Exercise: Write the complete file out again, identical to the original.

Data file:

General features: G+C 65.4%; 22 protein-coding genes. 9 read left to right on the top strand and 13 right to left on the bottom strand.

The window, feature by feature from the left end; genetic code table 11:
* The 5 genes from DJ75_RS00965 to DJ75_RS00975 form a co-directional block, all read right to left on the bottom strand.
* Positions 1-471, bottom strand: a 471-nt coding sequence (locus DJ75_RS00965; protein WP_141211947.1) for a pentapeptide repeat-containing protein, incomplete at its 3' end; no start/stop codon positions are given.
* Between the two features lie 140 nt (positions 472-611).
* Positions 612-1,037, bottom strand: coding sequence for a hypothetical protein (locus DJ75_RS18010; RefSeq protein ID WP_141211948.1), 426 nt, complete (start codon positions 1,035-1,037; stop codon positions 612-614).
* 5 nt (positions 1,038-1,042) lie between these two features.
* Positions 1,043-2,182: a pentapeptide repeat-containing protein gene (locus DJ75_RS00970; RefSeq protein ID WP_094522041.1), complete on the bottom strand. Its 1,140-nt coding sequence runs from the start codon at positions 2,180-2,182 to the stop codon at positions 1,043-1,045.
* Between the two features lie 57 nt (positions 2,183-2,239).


General features: G+C 65.4%; 22 protein-coding genes. 9 read left to right on the top strand and 13 right to left on the bottom strand.

The window, feature by feature from the left end; genetic code table 11:
* The 5 genes from DJ75_RS00965 to DJ75_RS00975 form a co-directional block, all read right to left on the bottom strand.
* Positions 1-471, bottom strand: a 471-nt coding sequence (locus DJ75_RS00965; protein WP_141211947.1) for a pentapeptide repeat-containing protein, incomplete at its 3' end; no start/stop codon positions are given.
* Between the two features lie 140 nt (positions 472-611).
* Positions 612-1,037, bottom strand: coding sequence for a hypothetical protein (locus DJ75_RS18010; RefSeq protein ID WP_141211948.1), 426 nt, complete (start codon positions 1,035-1,037; stop codon positions 612-614).
* 5 nt (positions 1,038-1,042) lie between these two features.
* Positions 1,043-2,182: a pentapeptide repeat-containing protein gene (locus DJ75_RS00970; RefSeq protein ID WP_094522041.1), complete on the bottom strand. Its 1,140-nt coding sequence runs from the start codon at positions 2,180-2,182 to the stop codon at positions 1,043-1,045.
* Between the two features lie 57 nt (positions 2,183-2,239).